But there's a deeper implication here. It says that if I see people as independently acting, I can blame them, then I can say he hurt me, he robbed me, he cheated me. Buddha says in one of his Sutras, if you hold on to that idea, you're forever caught in resentment, all you can do is forgive or forget but you are caught in that misperception that things are independently arising, therefore people are to blame.
Debra Maldonado 21:36
Wouldn't you say that forgiveness then is not really— Because if you're forgiving, you're actually saying that that person did something wrong, but I forgive you, I’m the bigger person. Which might be a good step in the beginning. But the truth of what's really happening is that that person didn't harm you the way you think. You had an experience, but the nature of that experience isn't what you think it is.
Robert Maldonado 22:03
If we apply this principle of interdependent arising, we see that the cause of my suffering is not that person. The cause is infinitely spread out in this web of beingness. I cannot blame that person.
Debra Maldonado 22:30
Their parents might have conditioned them to be a certain way. Their parents maybe experienced something that culminated in that person behaving in that way.
Robert Maldonado 22:39
That's true compassion, you're dropping the blame, you're freeing yourself, your mind from attachment to blaming this other person, projecting, as Jung would say, your shadow on them. It makes more sense because that's really the way things exist, nothing is an island, nothing exists independently, even biologically, we know that to be true, nothing exists independently, your genes have come from way back, from the first human beings, and even before that.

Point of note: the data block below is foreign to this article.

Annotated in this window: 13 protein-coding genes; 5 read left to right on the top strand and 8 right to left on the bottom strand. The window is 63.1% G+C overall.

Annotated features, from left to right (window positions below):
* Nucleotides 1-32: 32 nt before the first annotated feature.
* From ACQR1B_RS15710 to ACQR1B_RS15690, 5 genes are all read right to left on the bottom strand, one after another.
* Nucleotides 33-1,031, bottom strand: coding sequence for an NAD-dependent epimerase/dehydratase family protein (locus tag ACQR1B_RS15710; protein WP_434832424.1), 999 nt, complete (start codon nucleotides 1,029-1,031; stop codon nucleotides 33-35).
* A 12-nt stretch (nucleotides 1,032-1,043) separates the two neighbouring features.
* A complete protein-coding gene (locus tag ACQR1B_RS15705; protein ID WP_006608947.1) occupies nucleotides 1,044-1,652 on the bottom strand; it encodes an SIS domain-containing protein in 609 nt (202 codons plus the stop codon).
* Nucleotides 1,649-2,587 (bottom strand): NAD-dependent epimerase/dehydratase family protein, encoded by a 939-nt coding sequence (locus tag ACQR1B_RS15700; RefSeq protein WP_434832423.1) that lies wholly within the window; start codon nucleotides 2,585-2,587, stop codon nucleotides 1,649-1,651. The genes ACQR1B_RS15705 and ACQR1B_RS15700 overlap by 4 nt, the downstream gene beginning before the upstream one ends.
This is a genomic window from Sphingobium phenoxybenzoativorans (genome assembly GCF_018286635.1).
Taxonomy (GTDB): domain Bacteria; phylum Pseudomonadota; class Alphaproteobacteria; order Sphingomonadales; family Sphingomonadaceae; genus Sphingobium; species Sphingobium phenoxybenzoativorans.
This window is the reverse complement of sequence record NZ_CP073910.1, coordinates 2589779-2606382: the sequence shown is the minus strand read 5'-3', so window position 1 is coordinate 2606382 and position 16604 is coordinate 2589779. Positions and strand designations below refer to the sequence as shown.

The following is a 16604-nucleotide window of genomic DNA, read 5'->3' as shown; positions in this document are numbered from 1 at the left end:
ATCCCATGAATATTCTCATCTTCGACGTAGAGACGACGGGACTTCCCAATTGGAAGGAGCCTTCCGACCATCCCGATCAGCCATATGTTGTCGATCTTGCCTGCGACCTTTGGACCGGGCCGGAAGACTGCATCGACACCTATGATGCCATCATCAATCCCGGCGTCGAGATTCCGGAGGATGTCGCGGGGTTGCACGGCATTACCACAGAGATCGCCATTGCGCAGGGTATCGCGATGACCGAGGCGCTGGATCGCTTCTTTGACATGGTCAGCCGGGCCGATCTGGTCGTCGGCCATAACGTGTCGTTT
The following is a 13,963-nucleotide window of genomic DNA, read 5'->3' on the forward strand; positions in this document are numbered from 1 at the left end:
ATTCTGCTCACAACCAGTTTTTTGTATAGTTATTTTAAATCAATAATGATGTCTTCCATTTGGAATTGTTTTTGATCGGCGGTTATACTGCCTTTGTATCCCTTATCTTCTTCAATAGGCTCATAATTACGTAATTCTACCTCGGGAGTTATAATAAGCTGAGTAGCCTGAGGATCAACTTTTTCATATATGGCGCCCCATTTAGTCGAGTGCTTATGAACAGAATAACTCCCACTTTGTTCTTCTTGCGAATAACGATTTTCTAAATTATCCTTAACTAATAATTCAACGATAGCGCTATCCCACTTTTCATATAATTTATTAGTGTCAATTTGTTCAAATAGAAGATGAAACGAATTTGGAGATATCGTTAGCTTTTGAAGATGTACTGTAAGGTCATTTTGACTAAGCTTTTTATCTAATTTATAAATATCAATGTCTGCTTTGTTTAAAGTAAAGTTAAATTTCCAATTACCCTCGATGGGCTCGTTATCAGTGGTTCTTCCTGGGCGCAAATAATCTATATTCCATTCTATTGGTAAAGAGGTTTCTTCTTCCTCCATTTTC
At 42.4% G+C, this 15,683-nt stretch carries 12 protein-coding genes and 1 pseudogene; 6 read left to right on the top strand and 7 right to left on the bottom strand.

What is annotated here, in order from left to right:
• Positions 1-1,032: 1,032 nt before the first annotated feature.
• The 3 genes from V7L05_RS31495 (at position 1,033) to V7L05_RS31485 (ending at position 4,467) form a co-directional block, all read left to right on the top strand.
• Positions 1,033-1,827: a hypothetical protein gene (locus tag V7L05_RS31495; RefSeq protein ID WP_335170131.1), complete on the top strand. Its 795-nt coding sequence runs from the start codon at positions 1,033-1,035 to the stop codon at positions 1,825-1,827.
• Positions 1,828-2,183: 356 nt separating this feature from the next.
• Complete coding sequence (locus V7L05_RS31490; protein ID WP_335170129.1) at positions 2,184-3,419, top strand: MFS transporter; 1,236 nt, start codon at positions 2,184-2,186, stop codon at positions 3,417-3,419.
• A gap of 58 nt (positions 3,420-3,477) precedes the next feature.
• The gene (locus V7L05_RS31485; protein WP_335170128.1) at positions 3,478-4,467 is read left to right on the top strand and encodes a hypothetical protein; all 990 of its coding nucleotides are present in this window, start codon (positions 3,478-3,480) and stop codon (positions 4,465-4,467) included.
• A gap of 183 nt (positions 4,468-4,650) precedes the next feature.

Debra Maldonado 23:21
How much conditioning have we absorbed? What I find interesting is that when someone is causing a problem in your life, they act a certain way, you're triggered by their behavior. A great question is how am I like them. It may not be a direct connection, but I usually find that the person who's creating the trigger, the person who's perceiving it has that same quality, but they don't accept that about themselves. They judge themselves for having that, myself included, judging yourself for being too this or too that. We're just seeing that person play out our own stuff. We're judging them because it's so harmful to have that toward ourselves. Psyche tries, the ego tries to protect us by saying they're bad, let's not make us bad. I think the key is when you have compassion for someone else, you're actually working on yourself, you're actually working on that aspect of yourself that may be triggered or may be conditioned or may not be perfect human being. That is really how we grow. That's how we become whole again and connect. We reclaim that projection and see that what we're really seeing is that net, we're seeing that whole, but we end the cause of the ego The cause that we believe we’re this ego and all that conditioning that dilutes what is true about ourselves and about others.
Robert Maldonado 25:09
You see here dependent arising accounts for karma, accounts for the idea that Buddha brought about of wakefulness. If you understand this principle, you're awakening your mind to its true nature. You're seeing reality as it truly is instead of your own projections, your own limited assumptions. He says, this Dharma, this understanding, this teaching is the key to the ultimate dharma. If you understand what I'm trying to teach, which is how do we transcend suffering— It always goes back to this very practical goal that he had, how can we help human beings transcend their suffering instead of being caught up in it and continuously creating more for themselves.